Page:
Whitman, touted as rising GOP star, faces tough re-election fight
TRENTON, N.J. (AP) _ Gov. Christie Whitman’s re-election drive has hit a speed bump: New Jersey’s highest-in-the-nation auto insurance rates.
Whitman rolled back income taxes 30 percent in her first three years in office and became a rising star in the Republican Party. She had hoped to ride her theme of ``promises made, promises kept″ to an easy victory.
Instead, she finds herself in a surprisingly tough race.
Democratic challenger Jim McGreevey, little-known before winning the nomination, has risen in the polls while pounding away at the auto insurance issue. Recent polls show him to be anywhere from 12 points behind to neck-and-neck.
``This is a tough one to figure out when you consider the fact that so many other numbers for Whitman are good,″ said David Rebovich, political scientist at Rider University. ``There are good numbers on the unemployment rate, jobs and the economy. Crime is down, the environment is clean. And she’s barely leading. She just hasn’t been able to appease folks about auto insurance.″
While Whitman gained fame for her income tax cuts, a growing number of residents believe those cuts have been negated by a rise in property taxes. And McGreevey has been able to cash in on voter discontent over Whitman’s failure to reduce auto insurance rates, which average $1,013 per car.
She put the issue atop her legislative agenda but was unable to persuade leaders of her own party to trade cuts of up to 25 percent for limits on lawsuits. She signed a watered-down law and promised to keep fighting.
McGreevey, 40, a hard-driving, suspender-wearing state senator and Woodbridge mayor, wants a 10 percent rate rollback to be paid for by fraud prevention efforts and also proposes public hearings on all rate increases.
``I represent families who consistently confront mortgage payments, auto insurance costs, college tuition _ the day-to-day financial challenges of middle-class life,″ said McGreevey, who repeatedly portrays the millionaire Whitman as out of touch with middle-class voters.
Whitman has responded with an ad campaign charging that McGreevey, as mayor, doesn’t even pay car insurance. The city picks up the tab.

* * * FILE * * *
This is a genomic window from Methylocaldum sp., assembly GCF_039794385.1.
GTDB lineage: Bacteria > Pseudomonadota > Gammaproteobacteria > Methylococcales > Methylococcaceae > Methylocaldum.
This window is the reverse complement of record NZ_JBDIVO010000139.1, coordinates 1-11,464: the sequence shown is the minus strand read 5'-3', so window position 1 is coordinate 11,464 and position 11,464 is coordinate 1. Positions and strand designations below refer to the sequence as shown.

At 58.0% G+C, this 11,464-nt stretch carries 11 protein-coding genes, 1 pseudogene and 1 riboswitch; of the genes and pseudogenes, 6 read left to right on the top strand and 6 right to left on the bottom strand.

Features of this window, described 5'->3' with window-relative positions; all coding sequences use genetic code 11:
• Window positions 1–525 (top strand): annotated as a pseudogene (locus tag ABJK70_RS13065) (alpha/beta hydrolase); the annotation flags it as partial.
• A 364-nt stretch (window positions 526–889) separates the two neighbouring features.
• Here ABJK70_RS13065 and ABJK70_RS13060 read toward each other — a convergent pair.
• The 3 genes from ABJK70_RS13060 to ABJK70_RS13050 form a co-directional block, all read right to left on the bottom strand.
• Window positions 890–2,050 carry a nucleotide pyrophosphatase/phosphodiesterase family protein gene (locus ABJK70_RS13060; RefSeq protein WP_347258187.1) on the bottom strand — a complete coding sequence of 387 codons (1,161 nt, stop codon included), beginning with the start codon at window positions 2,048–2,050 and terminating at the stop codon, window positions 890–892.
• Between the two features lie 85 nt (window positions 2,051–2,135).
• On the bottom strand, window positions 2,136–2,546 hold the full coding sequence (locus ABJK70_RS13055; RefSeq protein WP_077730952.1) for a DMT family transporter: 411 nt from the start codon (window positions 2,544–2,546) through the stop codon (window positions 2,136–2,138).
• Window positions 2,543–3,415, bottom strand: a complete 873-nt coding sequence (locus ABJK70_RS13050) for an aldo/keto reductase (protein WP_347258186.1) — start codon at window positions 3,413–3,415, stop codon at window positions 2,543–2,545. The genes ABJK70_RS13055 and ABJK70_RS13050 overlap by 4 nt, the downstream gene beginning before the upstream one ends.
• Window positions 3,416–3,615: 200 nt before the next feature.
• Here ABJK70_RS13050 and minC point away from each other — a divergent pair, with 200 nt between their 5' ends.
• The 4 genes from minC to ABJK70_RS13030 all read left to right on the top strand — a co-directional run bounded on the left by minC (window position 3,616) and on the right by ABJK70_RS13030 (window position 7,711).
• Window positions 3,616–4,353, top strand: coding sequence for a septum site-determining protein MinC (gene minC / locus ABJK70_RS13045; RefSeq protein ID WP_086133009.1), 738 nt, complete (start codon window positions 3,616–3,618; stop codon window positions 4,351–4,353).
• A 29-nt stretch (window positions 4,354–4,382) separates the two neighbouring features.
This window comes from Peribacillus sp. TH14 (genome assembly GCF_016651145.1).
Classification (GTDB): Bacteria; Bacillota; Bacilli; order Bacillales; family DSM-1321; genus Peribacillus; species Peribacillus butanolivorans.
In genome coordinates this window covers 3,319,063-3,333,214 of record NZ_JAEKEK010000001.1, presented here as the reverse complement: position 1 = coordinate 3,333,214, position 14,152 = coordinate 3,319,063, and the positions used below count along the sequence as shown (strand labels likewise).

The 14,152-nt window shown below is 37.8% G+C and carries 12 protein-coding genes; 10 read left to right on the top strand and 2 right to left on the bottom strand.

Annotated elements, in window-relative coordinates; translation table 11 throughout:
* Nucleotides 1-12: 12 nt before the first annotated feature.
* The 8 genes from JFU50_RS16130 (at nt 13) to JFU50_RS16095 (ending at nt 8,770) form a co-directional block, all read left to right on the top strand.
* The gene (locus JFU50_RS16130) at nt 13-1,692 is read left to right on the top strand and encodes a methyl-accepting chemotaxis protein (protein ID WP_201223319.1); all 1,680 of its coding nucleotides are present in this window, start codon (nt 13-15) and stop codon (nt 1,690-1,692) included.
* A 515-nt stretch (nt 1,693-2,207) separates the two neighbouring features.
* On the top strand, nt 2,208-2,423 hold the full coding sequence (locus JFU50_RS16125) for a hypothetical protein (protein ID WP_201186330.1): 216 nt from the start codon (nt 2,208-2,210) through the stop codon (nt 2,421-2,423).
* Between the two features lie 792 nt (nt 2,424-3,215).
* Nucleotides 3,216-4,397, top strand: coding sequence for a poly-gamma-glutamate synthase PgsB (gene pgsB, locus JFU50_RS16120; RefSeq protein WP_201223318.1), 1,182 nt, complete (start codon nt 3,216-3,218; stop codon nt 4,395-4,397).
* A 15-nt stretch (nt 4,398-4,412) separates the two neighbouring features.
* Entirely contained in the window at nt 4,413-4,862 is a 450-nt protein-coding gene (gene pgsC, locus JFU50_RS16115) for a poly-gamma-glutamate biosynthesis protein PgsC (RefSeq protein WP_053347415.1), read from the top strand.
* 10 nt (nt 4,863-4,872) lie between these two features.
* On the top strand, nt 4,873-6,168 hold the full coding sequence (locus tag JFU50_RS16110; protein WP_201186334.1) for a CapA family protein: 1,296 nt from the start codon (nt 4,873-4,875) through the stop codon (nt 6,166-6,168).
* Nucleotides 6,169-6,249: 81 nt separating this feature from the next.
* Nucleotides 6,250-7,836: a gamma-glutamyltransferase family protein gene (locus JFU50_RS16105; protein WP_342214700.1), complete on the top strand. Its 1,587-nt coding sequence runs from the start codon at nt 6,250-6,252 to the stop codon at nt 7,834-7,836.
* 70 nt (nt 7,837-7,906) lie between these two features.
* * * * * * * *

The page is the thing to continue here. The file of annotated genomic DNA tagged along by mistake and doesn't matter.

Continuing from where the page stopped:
In her short time in office, the governor has been on vice presidential short lists, rebutted President Clinton’s State of the Union address and served as co-host at the Republican National Convention.
But the 50-year-old Whitman _ the only governor up for re-election this year _ knows that even giants of Jersey politics can be vulnerable. After all, she is the one who nearly defeated ``unbeatable″ Sen. Bill Bradley seven years ago.
``I always thought this was going to be a close race,″ Whitman said. ``We have a lot of work to do. I don’t take anything for granted.″
For his part, McGreevey concedes Whitman is still the favorite heading into the Nov. 4 election.
``My mother continues to say novenas. I’m confident she has lit every candle in every available church,″ said McGreevey, an Irish Catholic.
McGreevey is working hard to secure the old Democratic coalition of labor and urban voters, which broke down four years ago during Democratic Gov. Jim Florio’s re-election bid. Since then, New Jersey has twice elected Democratic U.S. senators and given Clinton a landslide.
More than half of New Jersey’s registered voters list no party affilation.
Voters responding to polls have given Whitman low marks on auto insurance and declared it the most important issue. Taxes, Whitman’s strength, placed a distant second.
Another factor in the race is the possibility that a Libertarian candidate who promises to outdo Whitman in cutting government and taxes may join the televised debates.
Whitman has proven ability to charm television audiences. McGreevey looks younger than his age but can be shrill in speeches, and struggled in televised debates.
``Whitman’s first advantage is the economy,″ said Rutgers University political scientist Steve Salmore, who consults for GOP candidates. ``Her second advantage is McGreevey. I simply don’t believe he’s credible enough for people.″
``Voters may not like everything Whitman has done, but that may not be enough for them to give up on her.″